As Andy Murray retired last week (or maybe didn’t – who knows?) we thought we’d take a quick look at the impact his 14-year career made in the UK.
Our YouGov Ratings data reveals that Murray is the UK public’s third favourite contemporary athlete, behind Sir Mo Farah and Roger Federer, making him a sponsor’s dream. Among millennials and women, that ranking goes up a spot, to push him into second.
During his career, Murray has been sponsored by a range of apparel manufacturers – Fred Perry, Adidas, Under Armour and this season, the new kids on the block, Castore.
His most recent long-term deal with Under Armour came at a key time for player and brand.
The contract term saw Murray win his second Wimbledon and Olympic titles, as well as captain Great Britain to its first Davis Cup win since 1936. For Under Armour, it coincided with its efforts to cement a place at the top table of apparel-makers.
Yet despite this, according to data captured by YouGov SportsIndex, of all the major UK sports it’s among tennis fans that Under Armour appears to have made the smallest dent.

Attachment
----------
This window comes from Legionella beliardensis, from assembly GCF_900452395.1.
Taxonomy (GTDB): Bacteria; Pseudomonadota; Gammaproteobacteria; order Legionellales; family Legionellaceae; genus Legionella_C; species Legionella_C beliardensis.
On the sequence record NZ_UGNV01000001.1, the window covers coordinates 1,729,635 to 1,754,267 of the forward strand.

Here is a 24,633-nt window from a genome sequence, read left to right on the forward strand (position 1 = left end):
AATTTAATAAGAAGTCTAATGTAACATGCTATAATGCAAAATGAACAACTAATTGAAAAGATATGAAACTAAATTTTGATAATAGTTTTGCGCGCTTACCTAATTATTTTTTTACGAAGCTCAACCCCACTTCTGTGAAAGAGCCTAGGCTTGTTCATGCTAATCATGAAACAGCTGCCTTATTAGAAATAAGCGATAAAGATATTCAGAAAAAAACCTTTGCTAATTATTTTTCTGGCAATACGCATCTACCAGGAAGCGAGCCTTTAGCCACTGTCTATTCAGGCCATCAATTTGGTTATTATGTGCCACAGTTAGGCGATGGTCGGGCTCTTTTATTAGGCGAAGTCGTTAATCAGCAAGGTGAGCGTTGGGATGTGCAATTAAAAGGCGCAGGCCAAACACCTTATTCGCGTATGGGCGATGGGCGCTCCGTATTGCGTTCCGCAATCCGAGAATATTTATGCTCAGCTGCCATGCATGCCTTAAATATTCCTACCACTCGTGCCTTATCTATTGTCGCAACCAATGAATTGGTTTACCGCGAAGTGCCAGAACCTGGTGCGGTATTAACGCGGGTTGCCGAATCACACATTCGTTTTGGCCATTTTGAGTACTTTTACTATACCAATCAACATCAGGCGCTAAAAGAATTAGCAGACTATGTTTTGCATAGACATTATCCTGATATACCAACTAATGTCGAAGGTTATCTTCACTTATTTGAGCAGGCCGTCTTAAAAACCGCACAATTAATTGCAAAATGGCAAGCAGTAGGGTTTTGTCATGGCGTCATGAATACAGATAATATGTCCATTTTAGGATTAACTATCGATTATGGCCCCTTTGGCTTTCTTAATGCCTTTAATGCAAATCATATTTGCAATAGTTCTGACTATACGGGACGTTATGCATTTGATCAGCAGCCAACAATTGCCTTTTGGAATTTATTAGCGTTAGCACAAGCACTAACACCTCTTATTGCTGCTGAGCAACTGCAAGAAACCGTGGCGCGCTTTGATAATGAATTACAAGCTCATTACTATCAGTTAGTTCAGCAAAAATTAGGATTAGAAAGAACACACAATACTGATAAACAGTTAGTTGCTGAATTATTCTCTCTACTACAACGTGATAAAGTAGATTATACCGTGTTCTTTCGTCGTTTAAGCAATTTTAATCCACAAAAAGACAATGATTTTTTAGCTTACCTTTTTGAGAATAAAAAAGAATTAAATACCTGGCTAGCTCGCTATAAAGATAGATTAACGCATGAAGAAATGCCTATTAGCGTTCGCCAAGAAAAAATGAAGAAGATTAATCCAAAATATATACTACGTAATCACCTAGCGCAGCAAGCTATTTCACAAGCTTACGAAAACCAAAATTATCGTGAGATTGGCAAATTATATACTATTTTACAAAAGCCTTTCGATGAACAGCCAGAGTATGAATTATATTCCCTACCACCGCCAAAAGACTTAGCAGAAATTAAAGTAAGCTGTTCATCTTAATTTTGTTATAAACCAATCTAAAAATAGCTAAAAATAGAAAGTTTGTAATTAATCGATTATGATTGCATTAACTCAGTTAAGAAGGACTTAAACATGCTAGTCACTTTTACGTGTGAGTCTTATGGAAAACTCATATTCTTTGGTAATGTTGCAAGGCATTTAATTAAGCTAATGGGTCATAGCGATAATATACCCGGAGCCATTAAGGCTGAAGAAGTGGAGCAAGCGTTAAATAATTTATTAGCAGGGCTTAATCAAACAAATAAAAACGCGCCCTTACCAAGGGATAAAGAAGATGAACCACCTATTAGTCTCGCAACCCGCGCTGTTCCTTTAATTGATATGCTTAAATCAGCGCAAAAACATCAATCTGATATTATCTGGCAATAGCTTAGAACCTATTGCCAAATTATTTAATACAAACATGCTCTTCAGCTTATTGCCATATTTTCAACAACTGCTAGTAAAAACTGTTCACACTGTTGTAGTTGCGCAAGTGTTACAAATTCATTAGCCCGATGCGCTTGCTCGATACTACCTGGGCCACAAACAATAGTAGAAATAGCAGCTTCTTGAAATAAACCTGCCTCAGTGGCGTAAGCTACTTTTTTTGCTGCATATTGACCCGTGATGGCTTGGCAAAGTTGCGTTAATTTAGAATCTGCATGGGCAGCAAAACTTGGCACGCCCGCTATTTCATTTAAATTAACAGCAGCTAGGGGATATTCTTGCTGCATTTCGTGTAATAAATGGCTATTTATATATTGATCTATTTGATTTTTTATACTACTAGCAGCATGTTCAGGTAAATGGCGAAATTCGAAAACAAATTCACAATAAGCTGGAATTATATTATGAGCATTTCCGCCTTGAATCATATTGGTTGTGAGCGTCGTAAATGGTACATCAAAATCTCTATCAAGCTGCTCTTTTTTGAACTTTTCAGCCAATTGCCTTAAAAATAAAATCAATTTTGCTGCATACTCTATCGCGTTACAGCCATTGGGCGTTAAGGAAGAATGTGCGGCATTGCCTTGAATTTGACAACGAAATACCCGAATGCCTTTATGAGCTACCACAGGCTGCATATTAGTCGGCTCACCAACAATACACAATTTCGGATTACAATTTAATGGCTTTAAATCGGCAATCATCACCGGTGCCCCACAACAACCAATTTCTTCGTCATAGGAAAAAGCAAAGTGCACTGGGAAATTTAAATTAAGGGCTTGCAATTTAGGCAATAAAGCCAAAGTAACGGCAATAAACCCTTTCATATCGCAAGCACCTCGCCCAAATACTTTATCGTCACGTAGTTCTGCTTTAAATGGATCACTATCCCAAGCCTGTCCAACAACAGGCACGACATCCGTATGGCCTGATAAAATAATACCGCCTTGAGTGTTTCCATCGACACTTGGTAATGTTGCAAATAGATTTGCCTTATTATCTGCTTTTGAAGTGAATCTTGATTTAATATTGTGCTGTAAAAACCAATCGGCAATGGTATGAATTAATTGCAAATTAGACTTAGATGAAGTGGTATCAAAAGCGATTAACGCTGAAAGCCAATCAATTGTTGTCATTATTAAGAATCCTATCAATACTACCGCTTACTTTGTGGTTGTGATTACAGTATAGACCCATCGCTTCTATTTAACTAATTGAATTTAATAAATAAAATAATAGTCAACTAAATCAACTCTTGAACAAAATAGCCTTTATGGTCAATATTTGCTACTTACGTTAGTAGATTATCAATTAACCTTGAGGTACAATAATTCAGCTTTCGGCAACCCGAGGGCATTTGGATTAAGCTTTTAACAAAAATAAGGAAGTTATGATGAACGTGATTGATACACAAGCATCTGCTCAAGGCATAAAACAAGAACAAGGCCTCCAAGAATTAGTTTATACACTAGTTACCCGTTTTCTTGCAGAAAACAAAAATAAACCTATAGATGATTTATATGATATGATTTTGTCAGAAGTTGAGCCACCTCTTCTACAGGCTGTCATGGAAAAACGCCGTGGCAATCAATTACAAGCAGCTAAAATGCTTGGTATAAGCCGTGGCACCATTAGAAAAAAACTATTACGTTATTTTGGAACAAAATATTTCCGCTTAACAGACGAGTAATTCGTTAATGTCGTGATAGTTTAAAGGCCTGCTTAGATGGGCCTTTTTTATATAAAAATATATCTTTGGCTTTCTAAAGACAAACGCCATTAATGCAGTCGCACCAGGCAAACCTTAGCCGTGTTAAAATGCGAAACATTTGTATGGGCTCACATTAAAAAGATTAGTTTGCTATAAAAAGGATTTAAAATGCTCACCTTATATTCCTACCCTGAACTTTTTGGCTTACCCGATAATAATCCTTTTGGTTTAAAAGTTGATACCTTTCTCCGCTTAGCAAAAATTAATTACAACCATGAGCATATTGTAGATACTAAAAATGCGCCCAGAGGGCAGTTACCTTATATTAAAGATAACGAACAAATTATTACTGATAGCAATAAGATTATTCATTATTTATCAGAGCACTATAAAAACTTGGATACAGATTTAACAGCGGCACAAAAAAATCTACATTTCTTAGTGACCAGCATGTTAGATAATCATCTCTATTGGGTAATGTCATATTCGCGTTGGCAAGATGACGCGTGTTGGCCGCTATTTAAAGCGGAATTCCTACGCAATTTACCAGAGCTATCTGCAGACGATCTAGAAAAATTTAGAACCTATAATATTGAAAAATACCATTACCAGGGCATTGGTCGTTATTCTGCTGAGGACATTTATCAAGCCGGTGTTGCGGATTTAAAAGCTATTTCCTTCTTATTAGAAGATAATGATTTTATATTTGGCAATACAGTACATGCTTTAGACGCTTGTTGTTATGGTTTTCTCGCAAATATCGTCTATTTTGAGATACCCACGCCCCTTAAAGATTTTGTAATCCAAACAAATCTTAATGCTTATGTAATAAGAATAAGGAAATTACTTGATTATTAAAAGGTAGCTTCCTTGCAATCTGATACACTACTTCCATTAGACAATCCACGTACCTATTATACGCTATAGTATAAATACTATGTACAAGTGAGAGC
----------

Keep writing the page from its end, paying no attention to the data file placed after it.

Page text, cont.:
The graph below charts Impression Scores for the brand among fans of five sports versus the general public. Under Armour’s Impression Score (whether someone has a positive or negative impression of a brand) among tennis fans is only 0.1% higher than it is among the general public.
So what of Murray’s other big sponsor, Jaguar? Jaguar has enjoyed more success with a tennis association that extends to being the Official Car Partner to Wimbledon, as well as a handful of other tennis partnerships.
In contrast to Under Armour, Jaguar has enjoyed a sustained increase in Impression Scores among UK tennis fans, with its score peaking in 2016 immediately following Murray’s second Wimbledon win in July.
Regardless of his commercial success, there’s no doubt that Murray has made an enormous impact on the UK public. A final fact to demonstrate his influence; when asked, unprompted, for their sporting heroes, there’s only one person in front of Murray on the list for Brits – a certain David Beckham. Not a bad sports star to come runner-up to.
Image: Wikimedia Commons